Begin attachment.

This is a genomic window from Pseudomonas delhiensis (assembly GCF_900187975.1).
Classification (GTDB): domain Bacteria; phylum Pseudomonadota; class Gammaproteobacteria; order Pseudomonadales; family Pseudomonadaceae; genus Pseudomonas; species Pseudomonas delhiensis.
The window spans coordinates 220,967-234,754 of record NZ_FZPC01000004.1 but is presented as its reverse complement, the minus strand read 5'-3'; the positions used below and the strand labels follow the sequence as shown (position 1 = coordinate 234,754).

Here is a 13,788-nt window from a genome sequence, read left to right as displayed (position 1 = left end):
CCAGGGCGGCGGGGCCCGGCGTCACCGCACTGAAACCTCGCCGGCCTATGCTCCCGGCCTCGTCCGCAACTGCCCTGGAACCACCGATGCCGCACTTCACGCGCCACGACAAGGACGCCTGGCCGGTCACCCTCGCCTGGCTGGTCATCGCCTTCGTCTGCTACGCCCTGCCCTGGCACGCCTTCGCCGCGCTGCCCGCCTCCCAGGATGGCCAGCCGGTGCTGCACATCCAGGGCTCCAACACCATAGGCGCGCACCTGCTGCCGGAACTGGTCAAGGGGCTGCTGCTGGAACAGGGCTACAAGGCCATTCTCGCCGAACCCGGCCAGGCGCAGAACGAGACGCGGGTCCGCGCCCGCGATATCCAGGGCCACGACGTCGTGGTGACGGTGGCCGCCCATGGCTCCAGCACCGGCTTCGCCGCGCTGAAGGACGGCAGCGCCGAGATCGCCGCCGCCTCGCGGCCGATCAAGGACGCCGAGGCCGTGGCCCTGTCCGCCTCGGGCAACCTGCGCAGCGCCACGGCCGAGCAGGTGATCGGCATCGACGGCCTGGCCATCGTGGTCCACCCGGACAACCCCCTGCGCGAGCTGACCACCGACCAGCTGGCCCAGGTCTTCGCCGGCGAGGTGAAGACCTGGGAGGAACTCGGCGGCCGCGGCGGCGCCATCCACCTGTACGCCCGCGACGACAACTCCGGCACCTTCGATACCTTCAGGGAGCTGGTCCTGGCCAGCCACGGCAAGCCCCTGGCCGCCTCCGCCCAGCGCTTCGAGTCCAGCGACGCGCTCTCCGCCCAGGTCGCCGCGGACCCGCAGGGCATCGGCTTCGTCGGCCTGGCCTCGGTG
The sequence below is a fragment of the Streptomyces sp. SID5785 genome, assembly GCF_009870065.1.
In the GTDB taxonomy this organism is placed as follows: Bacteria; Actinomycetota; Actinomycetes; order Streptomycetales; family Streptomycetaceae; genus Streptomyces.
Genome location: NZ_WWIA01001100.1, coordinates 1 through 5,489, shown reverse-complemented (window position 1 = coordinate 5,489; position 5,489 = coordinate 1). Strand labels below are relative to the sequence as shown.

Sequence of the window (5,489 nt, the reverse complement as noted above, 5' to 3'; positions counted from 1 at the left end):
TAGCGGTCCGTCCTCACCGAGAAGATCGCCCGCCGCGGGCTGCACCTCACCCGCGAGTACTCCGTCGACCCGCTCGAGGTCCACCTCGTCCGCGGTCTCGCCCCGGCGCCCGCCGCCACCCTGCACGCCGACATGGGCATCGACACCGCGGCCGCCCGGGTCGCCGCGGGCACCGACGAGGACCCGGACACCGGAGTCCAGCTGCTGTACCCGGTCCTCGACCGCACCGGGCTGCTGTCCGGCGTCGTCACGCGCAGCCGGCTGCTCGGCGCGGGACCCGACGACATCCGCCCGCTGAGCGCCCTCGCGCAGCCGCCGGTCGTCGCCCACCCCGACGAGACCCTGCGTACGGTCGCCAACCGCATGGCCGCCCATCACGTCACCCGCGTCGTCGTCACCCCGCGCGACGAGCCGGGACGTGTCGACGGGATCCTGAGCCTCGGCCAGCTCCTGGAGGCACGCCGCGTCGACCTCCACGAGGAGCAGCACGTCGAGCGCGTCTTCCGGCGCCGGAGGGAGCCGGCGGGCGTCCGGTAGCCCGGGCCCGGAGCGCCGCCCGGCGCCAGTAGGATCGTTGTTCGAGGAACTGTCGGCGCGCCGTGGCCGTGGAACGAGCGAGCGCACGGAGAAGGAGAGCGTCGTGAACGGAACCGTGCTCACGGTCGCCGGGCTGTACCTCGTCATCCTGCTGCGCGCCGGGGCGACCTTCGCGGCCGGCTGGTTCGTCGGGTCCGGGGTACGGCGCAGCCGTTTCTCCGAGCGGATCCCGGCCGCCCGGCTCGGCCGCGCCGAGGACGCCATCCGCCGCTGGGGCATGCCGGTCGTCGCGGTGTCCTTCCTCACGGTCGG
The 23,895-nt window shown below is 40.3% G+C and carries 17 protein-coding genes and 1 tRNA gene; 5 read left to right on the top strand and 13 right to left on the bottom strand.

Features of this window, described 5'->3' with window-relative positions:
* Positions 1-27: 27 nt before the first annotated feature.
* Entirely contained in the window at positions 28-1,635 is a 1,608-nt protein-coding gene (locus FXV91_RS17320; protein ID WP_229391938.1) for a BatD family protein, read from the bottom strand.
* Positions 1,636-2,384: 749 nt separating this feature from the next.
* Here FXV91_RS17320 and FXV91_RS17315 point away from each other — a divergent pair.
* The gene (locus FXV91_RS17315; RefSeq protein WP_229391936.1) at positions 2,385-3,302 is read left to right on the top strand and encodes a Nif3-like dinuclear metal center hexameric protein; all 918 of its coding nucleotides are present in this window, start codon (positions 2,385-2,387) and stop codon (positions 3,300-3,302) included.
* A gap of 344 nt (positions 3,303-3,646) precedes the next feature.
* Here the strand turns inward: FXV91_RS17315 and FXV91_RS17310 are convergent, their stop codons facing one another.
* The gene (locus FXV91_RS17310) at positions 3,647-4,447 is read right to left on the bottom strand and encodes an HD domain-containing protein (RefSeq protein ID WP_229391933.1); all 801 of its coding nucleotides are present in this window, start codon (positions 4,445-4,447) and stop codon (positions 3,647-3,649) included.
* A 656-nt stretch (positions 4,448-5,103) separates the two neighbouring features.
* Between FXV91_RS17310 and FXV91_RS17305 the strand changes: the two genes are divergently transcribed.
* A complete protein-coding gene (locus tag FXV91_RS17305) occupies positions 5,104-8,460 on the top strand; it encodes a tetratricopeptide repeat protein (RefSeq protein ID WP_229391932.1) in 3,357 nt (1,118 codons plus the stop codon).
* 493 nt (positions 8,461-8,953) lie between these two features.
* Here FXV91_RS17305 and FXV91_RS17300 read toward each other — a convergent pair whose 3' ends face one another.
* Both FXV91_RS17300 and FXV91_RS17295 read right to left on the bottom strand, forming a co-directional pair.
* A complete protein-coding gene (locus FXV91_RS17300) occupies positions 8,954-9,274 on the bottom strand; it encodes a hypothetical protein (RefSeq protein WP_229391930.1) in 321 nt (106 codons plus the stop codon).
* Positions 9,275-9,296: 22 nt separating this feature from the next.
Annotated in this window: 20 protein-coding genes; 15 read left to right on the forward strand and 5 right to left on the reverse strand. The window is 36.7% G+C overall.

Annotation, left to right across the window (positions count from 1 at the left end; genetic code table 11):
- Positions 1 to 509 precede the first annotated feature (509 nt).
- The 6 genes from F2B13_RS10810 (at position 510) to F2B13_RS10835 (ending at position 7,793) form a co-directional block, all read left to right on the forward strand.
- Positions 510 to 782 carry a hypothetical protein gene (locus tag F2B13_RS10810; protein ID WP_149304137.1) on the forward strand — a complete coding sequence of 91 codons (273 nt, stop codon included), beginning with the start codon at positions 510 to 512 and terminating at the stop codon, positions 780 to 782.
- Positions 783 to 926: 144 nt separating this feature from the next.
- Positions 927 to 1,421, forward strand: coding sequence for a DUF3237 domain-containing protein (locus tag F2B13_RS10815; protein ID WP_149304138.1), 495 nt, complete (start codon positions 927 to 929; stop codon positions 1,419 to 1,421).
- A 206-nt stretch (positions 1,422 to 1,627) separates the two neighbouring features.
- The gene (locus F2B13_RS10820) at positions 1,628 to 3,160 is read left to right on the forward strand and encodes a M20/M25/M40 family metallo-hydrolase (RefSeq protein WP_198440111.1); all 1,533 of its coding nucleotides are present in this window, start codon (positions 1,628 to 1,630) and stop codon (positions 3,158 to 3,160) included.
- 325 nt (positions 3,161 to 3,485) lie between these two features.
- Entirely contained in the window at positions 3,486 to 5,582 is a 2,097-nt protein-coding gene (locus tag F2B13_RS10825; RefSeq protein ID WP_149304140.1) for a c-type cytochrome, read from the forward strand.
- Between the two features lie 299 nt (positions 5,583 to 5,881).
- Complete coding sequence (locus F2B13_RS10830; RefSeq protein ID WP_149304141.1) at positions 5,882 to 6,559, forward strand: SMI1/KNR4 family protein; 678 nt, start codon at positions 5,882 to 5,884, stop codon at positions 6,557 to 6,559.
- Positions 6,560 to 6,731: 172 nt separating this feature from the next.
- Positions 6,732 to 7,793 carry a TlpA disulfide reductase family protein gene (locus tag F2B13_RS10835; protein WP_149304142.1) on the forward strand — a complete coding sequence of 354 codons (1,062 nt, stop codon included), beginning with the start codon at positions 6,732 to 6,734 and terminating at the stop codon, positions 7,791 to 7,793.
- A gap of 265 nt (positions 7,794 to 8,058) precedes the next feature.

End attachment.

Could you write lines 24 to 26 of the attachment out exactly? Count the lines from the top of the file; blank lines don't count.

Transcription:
* 493 nt (positions 8,461-8,953) lie between these two features.
* Here FXV91_RS17305 and FXV91_RS17300 read toward each other — a convergent pair whose 3' ends face one another.
* Both FXV91_RS17300 and FXV91_RS17295 read right to left on the bottom strand, forming a co-directional pair.